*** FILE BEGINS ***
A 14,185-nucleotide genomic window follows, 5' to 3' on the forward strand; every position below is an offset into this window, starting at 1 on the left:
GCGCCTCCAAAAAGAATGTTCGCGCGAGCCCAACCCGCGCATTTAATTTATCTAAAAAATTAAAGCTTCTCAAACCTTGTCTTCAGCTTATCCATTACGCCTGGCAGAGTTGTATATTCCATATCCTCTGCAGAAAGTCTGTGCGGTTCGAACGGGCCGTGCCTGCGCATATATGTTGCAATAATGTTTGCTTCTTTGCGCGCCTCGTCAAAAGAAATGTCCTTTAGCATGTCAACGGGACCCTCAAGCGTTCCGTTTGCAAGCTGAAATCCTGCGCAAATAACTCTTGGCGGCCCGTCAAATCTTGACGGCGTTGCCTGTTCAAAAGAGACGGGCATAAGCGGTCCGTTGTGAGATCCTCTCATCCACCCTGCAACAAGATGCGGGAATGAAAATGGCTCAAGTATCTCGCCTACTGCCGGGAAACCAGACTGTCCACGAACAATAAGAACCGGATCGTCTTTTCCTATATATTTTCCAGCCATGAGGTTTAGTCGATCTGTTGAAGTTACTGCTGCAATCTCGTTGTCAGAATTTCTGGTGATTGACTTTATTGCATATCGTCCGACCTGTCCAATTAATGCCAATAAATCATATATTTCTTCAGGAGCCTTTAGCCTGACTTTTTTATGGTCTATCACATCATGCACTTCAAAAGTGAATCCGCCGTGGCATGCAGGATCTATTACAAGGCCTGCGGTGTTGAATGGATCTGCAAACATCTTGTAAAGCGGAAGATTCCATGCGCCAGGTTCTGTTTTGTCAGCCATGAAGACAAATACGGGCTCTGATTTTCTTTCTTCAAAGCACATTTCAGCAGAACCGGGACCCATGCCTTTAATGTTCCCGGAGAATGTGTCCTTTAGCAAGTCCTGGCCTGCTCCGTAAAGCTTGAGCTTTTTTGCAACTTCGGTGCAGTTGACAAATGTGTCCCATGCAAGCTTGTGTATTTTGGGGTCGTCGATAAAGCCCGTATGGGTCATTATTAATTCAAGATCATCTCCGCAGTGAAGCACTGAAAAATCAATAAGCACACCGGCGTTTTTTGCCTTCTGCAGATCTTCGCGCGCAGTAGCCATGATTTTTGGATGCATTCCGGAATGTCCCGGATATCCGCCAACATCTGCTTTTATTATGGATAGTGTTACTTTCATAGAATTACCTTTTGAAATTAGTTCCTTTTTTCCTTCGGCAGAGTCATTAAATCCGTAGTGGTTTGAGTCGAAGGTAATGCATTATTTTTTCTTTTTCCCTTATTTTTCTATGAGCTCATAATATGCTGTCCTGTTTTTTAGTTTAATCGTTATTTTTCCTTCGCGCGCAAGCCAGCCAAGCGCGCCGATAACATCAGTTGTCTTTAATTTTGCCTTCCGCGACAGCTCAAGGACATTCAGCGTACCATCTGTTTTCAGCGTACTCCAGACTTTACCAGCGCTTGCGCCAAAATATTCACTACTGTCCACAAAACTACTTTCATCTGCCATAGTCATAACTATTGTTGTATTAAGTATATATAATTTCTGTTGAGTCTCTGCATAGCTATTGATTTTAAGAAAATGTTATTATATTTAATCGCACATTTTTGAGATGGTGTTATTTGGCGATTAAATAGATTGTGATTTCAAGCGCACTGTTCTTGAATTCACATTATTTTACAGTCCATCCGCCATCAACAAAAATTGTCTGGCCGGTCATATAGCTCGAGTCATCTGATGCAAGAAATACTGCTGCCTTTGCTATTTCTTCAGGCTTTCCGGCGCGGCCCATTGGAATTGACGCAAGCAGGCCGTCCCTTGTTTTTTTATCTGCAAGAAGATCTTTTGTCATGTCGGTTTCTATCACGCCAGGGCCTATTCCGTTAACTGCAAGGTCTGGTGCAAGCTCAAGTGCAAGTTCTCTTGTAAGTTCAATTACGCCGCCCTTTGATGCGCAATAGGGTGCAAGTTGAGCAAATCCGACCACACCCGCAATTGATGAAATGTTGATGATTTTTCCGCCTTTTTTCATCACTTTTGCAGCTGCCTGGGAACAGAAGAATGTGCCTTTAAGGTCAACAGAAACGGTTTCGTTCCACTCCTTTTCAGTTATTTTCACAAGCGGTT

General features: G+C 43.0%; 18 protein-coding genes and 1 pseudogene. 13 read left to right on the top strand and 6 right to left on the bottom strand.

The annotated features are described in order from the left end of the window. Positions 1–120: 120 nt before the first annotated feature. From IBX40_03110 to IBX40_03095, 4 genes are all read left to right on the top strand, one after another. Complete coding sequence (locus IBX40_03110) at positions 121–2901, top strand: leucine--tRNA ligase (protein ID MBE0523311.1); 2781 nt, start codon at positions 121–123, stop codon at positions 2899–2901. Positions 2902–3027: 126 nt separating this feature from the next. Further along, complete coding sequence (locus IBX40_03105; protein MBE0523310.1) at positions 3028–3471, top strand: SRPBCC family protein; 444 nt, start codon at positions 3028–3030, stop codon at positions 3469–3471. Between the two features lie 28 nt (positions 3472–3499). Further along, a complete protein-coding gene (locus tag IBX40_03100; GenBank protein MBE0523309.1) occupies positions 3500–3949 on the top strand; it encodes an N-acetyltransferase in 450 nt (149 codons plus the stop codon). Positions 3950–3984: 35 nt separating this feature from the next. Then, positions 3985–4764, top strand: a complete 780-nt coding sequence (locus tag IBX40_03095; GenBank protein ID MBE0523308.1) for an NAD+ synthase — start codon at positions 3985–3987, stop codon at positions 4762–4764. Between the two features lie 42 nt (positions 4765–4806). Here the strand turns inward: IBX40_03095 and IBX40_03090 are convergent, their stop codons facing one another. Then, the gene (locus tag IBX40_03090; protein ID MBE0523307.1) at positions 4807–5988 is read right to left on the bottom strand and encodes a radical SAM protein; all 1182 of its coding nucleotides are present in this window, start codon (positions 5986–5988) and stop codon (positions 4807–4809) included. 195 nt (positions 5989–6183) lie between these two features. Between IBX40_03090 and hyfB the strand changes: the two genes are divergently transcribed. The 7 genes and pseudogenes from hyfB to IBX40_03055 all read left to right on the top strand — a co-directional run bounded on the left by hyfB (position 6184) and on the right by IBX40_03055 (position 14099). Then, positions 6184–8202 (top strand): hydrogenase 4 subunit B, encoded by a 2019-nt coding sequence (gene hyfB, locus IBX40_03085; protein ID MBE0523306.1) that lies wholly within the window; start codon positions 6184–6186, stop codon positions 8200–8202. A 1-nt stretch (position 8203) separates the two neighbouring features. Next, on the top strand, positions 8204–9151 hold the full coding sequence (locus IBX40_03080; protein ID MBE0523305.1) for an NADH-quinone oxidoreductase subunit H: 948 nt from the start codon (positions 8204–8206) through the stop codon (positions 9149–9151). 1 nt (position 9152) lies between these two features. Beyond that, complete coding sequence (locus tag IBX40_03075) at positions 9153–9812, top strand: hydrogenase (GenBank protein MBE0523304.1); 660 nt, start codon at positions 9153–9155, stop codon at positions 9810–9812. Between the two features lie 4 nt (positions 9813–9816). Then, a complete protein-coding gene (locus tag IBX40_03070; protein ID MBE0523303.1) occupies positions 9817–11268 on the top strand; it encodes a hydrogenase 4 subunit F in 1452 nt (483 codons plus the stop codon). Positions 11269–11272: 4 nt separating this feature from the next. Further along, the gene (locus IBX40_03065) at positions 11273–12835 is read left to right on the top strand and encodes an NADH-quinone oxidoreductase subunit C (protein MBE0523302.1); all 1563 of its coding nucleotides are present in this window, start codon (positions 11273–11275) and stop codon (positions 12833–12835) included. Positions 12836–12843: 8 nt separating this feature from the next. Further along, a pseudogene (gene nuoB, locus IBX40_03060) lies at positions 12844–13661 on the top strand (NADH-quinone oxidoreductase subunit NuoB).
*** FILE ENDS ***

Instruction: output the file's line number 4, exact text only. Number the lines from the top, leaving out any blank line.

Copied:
The annotated features are described in order from the left end of the window. Positions 1–120: 120 nt before the first annotated feature. From IBX40_03110 to IBX40_03095, 4 genes are all read left to right on the top strand, one after another. Complete coding sequence (locus IBX40_03110) at positions 121–2901, top strand: leucine--tRNA ligase (protein ID MBE0523311.1); 2781 nt, start codon at positions 121–123, stop codon at positions 2899–2901. Positions 2902–3027: 126 nt separating this feature from the next. Further along, complete coding sequence (locus IBX40_03105; protein MBE0523310.1) at positions 3028–3471, top strand: SRPBCC family protein; 444 nt, start codon at positions 3028–3030, stop codon at positions 3469–3471. Between the two features lie 28 nt (positions 3472–3499). Further along, a complete protein-coding gene (locus tag IBX40_03100; GenBank protein MBE0523309.1) occupies positions 3500–3949 on the top strand; it encodes an N-acetyltransferase in 450 nt (149 codons plus the stop codon). Positions 3950–3984: 35 nt separating this feature from the next. Then, positions 3985–4764, top strand: a complete 780-nt coding sequence (locus tag IBX40_03095; GenBank protein ID MBE0523308.1) for an NAD+ synthase — start codon at positions 3985–3987, stop codon at positions 4762–4764. Between the two features lie 42 nt (positions 4765–4806). Here the strand turns inward: IBX40_03095 and IBX40_03090 are convergent, their stop codons facing one another. Then, the gene (locus tag IBX40_03090; protein ID MBE0523307.1) at positions 4807–5988 is read right to left on the bottom strand and encodes a radical SAM protein; all 1182 of its coding nucleotides are present in this window, start codon (positions 5986–5988) and stop codon (positions 4807–4809) included. 195 nt (positions 5989–6183) lie between these two features. Between IBX40_03090 and hyfB the strand changes: the two genes are divergently transcribed. The 7 genes and pseudogenes from hyfB to IBX40_03055 all read left to right on the top strand — a co-directional run bounded on the left by hyfB (position 6184) and on the right by IBX40_03055 (position 14099). Then, positions 6184–8202 (top strand): hydrogenase 4 subunit B, encoded by a 2019-nt coding sequence (gene hyfB, locus IBX40_03085; protein ID MBE0523306.1) that lies wholly within the window; start codon positions 6184–6186, stop codon positions 8200–8202. A 1-nt stretch (position 8203) separates the two neighbouring features. Next, on the top strand, positions 8204–9151 hold the full coding sequence (locus IBX40_03080; protein ID MBE0523305.1) for an NADH-quinone oxidoreductase subunit H: 948 nt from the start codon (positions 8204–8206) through the stop codon (positions 9149–9151). 1 nt (position 9152) lies between these two features. Beyond that, complete coding sequence (locus tag IBX40_03075) at positions 9153–9812, top strand: hydrogenase (GenBank protein MBE0523304.1); 660 nt, start codon at positions 9153–9155, stop codon at positions 9810–9812. Between the two features lie 4 nt (positions 9813–9816). Then, a complete protein-coding gene (locus tag IBX40_03070; protein ID MBE0523303.1) occupies positions 9817–11268 on the top strand; it encodes a hydrogenase 4 subunit F in 1452 nt (483 codons plus the stop codon). Positions 11269–11272: 4 nt separating this feature from the next. Further along, the gene (locus IBX40_03065) at positions 11273–12835 is read left to right on the top strand and encodes an NADH-quinone oxidoreductase subunit C (protein MBE0523302.1); all 1563 of its coding nucleotides are present in this window, start codon (positions 11273–11275) and stop codon (positions 12833–12835) included. Positions 12836–12843: 8 nt separating this feature from the next. Further along, a pseudogene (gene nuoB, locus IBX40_03060) lies at positions 12844–13661 on the top strand (NADH-quinone oxidoreductase subunit NuoB).